Overview of Maryland Laws Against Destructive Devices
Destructive device laws in Maryland exist under the umbrella of weapon possession crimes. Destructive devices have the potential to inflict severe harm due to the presence of harmful materials or substances. Accordingly, Maryland applies criminal penalties for violations of destructive device laws.
What is the Definition of a Destructive Device?
Maryland Code, Criminal Law Section 4-501 establishes the definition of a destructive device. Under this section, a destructive device refers to explosive material, incendiary material, or toxic material that:
- Includes a delivery or detonating apparatus capable of distributing the material and causing physical injury or property damage; or
- Features a modified delivery mechanism that provides the material with the destructive characteristics of military ordinance.
In terms of examples of destructive devices, Section 4-501 specifically includes bombs, pipe bombs, grenades, mines, missiles, shells, poison gas, Molotov cocktails, flamethrowers, and petroleum-soaked ammonium nitrate, although these examples are not exhaustive.
What are the Laws Against Destructive Devices?
Maryland Code, Criminal Law Section 4-503 prohibits the manufacture or possession of destructive devices. Under this section, it is unlawful for any person to knowingly:
- Possess, use, manufacture, transport, control, store, distribute, or sell a destructive device; or
- Possess explosive material, incendiary material, or toxic material with the intent to produce a destructive device.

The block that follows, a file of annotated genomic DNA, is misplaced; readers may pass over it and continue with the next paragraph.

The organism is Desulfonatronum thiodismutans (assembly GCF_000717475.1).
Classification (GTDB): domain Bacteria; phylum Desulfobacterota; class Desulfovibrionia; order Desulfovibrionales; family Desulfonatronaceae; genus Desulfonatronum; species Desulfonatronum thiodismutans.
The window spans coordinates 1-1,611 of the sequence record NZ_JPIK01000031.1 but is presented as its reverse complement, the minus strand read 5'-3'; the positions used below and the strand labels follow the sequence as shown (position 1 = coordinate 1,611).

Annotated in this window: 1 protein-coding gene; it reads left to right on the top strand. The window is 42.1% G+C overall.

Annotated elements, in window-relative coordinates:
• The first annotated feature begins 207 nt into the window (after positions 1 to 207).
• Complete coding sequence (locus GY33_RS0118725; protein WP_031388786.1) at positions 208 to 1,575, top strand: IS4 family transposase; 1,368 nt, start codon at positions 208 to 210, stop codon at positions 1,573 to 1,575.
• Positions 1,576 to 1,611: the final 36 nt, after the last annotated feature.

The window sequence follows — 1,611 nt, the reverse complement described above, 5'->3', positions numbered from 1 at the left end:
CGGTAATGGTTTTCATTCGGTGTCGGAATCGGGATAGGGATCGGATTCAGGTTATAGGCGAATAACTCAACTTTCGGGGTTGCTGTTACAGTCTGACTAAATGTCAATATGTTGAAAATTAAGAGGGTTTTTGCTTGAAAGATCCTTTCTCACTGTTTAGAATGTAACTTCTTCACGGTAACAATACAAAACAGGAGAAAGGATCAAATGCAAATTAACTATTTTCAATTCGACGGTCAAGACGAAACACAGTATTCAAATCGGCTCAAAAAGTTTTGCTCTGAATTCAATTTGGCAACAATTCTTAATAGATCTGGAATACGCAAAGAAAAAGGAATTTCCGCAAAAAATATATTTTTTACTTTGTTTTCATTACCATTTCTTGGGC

Any person who violates the laws above is guilty of a crime and subject to the criminal penalties described below.
What are the Penalties for Destructive Devices?
Section 4-503 also explains the penalties for violations of destructive device laws in Maryland. Under this section, a violation of destructive device laws is charged as a felony offense. If convicted, the offender can face a maximum sentence of 25 years in prison and $250,000 in criminal fines. This sentence may be consecutive to a sentence for using the device.
In addition to the criminal penalties above, violations of Section 4-503 can be subject to significant restitution awards as well. In these cases, a destructive device offender may have to submit payment to:
- State government agencies for the actual value of costs incurred of searching for the destructive device, removing the destructive device, and repairing any damage from caused by the destructive device; and
- Property owners or tenants for the actual value of any income, goods, or services lost or damages due to the destructive device in question.
On a related note, the penalties for violating destructive device laws carry additional penalties for those under the age of 18. For these offenders, the punishment may include court ordered driver’s license suspension, generally for a period of six to 12 months. If restitution is imposed the court may order it against the minor, their parents or both.
Do You Need Legal Help?
If you have legal questions about destructive devices or other criminal offenses under Maryland law, it can be extremely valuable to reach out to a skilled Bel Air criminal attorney. The attorneys at Schlaich & Thompson, Chartered have more than 60 years of combined legal experience in criminal and family law, including destructive devices and many other criminal offenses. If you need legal help, contact us today for an initial consultation.